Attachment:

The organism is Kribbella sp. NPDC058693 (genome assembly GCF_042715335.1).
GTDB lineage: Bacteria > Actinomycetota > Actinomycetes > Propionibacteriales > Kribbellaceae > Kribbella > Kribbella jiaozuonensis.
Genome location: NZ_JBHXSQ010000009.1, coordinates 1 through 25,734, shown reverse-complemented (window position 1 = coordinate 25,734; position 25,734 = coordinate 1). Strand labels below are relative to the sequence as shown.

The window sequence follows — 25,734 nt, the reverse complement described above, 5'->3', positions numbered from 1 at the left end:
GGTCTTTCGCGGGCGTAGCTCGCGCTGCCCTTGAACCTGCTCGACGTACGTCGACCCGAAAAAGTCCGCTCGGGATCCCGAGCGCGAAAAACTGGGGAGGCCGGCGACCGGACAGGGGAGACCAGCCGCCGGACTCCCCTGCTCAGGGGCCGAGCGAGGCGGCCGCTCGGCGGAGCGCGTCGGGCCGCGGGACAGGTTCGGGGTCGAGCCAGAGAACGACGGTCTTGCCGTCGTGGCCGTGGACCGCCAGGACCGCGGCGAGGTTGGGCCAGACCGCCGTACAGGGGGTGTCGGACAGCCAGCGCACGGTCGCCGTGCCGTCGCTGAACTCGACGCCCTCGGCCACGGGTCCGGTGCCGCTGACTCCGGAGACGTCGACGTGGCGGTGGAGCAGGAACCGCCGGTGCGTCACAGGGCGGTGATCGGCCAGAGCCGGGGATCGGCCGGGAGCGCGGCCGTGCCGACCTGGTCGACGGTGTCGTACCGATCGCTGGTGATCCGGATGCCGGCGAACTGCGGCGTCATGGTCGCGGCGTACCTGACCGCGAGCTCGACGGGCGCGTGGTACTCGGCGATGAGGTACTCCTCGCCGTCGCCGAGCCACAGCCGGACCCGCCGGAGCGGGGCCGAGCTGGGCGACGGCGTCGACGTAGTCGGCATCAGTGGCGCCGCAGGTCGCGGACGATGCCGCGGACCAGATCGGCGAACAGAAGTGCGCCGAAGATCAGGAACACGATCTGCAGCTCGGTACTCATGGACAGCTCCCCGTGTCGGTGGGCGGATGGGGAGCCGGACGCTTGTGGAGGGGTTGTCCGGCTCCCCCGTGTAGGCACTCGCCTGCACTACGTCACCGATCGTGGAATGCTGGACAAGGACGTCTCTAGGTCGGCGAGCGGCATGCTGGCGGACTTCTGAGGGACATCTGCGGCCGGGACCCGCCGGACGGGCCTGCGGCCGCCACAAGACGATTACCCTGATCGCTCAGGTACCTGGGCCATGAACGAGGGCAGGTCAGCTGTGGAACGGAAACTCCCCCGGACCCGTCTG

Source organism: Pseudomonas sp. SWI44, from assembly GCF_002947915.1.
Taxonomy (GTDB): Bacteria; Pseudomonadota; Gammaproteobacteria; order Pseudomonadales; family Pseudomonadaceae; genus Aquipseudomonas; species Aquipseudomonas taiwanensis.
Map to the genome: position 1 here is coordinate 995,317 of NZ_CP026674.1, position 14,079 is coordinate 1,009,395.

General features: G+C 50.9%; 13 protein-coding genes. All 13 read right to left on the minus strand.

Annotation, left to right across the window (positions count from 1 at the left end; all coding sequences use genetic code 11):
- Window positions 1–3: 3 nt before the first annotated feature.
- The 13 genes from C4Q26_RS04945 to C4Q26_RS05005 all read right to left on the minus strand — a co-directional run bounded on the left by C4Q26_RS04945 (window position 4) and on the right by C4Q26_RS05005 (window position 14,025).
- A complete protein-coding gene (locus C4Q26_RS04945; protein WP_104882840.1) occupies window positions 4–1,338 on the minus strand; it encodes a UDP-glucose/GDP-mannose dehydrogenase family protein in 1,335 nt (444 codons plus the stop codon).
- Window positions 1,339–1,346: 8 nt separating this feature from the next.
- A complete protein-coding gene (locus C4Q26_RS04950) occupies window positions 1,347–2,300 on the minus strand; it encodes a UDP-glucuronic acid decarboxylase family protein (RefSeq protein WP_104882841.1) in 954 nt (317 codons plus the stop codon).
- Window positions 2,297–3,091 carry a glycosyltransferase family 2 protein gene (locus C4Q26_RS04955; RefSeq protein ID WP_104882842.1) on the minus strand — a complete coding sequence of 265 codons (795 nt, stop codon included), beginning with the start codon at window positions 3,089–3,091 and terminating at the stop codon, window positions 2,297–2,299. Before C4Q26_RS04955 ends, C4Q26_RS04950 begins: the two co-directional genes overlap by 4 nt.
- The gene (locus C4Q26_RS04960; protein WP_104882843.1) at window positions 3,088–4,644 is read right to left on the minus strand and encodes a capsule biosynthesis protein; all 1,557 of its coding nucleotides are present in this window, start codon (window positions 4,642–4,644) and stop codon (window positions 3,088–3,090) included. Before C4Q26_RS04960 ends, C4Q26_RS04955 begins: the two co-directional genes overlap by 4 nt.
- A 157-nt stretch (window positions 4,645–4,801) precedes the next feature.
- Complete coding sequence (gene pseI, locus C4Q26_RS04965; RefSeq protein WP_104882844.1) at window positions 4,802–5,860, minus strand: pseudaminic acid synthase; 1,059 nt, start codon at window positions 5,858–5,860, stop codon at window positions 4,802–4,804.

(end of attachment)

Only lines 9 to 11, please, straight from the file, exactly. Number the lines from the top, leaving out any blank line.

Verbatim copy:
General features: G+C 50.9%; 13 protein-coding genes. All 13 read right to left on the minus strand.

Annotation, left to right across the window (positions count from 1 at the left end; all coding sequences use genetic code 11):
- Window positions 1–3: 3 nt before the first annotated feature.